You couldn't have a better example today of this government's contempt for the truth, and how the media collude with them.
On the one hand there are two articles, in the Express and the Mail. The very names tell you what's coming - a platform for Iain Duncan Smith to lie about some made-up figures. They are the same article, really. The Mail says: "Half of those caught out by benefits cap are 'spurred to seek work': New figures show the system is working". This is based on an Ipsos Mori poll of "more than 1,600 capped households" showed that 28% did more to find work. Pretty thin, you might say. Even thinner is the finding that 11% of capped households have found work, although you'll have to get your calculator out to work that one out. This gives IDS the excuse to claim that the cap is changing people's behaviour, etc, etc. This is the sort of nonsense which he was rebuked for, but he takes no notice.
The Express's version oozes hatred, as usual, referring to "handouts", "welfare bonanza", "workshy", "creaming off" and on and on, but it's the same lie based on the same dubious figures. Bringing in Jonathan Isaby of the Taxpayers Alliance to parrot the right things hardly enhances the credibility of this rotten propaganda.
So for an antidote we turn to the Guardian, and first to an article by Patrick Wintour. The same Ipsos Mori poll which delights IDS also shows that a third of people affected by the cap have had to cut back on essential items. Just as important are the findings of Citizens Advice. The increased ruthlessness of the sanctions regime is driving people to loan sharks and hindering them from looking for work. They point out that on the Work Programme twice as many people are sanctioned as find work.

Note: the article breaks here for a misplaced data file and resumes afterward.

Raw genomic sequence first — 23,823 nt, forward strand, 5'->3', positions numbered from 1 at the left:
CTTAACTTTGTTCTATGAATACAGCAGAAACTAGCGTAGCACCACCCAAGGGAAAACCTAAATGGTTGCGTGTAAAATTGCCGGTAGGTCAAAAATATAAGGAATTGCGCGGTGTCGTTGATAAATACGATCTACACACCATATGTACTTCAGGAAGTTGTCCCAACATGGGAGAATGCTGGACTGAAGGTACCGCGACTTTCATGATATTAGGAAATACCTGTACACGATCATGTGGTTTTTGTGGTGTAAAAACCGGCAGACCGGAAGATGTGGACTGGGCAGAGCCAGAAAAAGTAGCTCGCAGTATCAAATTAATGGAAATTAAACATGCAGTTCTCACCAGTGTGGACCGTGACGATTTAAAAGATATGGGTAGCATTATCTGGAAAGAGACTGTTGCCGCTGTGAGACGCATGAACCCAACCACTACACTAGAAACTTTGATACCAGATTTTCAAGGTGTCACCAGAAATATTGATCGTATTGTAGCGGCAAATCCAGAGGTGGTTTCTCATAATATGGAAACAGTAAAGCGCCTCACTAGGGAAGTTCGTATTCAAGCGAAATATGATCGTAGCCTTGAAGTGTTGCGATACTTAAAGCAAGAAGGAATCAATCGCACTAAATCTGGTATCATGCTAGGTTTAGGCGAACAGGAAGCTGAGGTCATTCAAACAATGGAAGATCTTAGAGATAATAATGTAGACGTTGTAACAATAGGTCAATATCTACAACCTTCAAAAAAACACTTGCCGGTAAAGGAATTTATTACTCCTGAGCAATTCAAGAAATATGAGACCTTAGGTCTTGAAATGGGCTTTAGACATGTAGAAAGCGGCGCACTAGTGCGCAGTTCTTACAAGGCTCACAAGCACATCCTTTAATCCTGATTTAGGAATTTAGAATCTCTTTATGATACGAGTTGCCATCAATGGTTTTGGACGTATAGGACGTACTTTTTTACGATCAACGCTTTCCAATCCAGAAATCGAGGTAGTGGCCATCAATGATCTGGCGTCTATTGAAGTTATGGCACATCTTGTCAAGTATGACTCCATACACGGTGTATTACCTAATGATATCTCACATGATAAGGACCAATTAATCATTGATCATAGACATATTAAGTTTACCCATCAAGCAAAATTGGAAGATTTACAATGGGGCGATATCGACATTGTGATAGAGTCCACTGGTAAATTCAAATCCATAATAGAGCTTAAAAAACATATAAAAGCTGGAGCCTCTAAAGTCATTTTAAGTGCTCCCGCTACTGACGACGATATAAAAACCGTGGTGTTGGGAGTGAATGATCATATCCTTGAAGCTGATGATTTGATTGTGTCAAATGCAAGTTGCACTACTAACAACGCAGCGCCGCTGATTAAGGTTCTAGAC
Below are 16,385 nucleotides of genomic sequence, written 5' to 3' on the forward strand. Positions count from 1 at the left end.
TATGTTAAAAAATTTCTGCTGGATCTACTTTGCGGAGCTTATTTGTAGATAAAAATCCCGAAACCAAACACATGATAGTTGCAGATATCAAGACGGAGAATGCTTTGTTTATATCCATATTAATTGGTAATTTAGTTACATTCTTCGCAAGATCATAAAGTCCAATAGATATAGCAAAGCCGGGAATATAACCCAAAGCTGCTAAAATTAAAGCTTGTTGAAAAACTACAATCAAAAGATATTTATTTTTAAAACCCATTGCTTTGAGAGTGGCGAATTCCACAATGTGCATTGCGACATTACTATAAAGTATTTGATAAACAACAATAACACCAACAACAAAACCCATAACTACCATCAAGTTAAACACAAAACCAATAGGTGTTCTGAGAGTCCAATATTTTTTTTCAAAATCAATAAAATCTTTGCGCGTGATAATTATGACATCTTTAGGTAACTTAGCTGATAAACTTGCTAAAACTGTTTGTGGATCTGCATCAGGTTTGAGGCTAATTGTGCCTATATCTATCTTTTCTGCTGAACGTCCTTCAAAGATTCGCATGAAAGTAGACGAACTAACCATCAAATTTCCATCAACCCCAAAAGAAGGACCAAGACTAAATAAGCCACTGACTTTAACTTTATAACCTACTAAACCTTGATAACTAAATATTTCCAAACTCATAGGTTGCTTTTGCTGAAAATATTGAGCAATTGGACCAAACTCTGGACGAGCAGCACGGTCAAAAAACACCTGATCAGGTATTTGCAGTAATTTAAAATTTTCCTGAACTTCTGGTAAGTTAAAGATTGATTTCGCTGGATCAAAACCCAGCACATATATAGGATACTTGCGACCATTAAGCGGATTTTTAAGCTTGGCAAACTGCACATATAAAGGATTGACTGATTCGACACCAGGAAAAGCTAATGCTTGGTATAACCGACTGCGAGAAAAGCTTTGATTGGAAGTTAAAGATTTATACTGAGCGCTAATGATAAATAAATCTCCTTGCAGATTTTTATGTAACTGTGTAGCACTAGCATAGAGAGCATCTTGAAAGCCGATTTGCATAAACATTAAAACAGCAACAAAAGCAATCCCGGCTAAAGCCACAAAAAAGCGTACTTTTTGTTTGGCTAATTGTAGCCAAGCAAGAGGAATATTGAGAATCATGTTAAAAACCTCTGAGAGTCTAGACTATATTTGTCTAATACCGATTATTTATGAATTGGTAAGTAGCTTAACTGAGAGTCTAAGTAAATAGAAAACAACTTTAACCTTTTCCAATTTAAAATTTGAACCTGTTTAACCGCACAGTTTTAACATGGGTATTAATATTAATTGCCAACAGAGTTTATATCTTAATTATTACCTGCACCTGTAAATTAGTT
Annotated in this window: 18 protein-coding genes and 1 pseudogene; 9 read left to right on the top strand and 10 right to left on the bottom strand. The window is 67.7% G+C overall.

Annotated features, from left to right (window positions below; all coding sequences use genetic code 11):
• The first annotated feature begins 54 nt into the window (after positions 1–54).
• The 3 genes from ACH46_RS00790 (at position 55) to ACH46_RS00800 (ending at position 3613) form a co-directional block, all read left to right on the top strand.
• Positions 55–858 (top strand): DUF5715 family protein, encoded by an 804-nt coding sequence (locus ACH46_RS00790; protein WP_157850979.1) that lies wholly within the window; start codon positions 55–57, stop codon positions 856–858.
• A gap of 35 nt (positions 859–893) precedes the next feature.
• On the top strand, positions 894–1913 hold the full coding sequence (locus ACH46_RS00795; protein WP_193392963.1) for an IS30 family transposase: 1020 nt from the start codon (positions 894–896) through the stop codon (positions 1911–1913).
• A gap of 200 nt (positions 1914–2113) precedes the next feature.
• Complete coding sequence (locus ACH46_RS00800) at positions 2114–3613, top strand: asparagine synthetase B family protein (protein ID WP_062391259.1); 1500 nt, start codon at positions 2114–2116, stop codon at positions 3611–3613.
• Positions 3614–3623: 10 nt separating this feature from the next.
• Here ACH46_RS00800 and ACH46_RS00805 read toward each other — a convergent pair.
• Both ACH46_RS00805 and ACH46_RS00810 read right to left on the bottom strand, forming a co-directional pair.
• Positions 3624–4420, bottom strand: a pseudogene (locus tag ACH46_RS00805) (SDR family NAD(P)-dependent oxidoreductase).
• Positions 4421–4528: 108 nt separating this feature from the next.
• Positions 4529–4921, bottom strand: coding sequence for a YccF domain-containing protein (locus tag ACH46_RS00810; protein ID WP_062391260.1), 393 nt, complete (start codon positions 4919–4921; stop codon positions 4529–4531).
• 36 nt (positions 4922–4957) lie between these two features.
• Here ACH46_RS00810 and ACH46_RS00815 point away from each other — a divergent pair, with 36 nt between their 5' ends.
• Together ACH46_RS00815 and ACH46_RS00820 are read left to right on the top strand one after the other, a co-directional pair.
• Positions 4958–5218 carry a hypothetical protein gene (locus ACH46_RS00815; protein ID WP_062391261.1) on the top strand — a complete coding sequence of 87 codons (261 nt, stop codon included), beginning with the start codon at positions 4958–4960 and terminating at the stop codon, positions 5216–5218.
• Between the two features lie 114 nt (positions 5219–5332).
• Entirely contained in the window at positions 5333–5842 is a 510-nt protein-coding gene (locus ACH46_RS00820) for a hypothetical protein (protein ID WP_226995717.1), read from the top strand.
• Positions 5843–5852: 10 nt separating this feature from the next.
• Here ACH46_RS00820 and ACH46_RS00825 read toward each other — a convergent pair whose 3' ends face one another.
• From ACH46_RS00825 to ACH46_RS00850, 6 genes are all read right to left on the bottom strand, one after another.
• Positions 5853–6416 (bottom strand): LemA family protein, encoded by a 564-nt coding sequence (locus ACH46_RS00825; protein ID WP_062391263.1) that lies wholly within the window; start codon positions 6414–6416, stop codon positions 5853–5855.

And then there's an excellent article by Polly Toynbee. The latest employment figures will show that more people are in work; but in the last 3 months all the increase is down to self-employment. And most of it is down to desperation. Toynbee goes on to look at Help to Work. Since nobody actually calls it that, let's refer to it as workfare. She says: "For once, instead of rushing in, the DWP has done a good control trial on this with 15,000 unemployed. The pilot's results, however, were sneaked out just before Christmas with no press release. That's no surprise when you uncover the findings. First the unemployed were given a 13-week warning period to act as a deterrent, and then 26 weeks of either 'intensive Jobcentre Plus support', or the workfare 'community action programme'. Or they went into the control group with nothing special. Here's what happened: exactly the same number in the control group – 18% – found themselves jobs as those doing the forced community work. Just 1% more found jobs from the group with jobcentre support. In other words, workfare didn't work. Although 68% of the control group were still on unemployment benefits at the end, so were 66% of those who did the community work and 64% of those given jobcentre support."
Help to Work is only two weeks from launch, but there hasn't even been an announcement of the contractors, and Toynbee couldn't get an answer out of the DWP. She concludes that the only reason for going ahead with this is that it takes people out of the unemployment figures for 6 months. " Incidently," she says, "these sad long-term cases will do more than twice the maximum any court can sentence a thief to on Community Payback. To be out of work is now officially morally worse than committing a crime."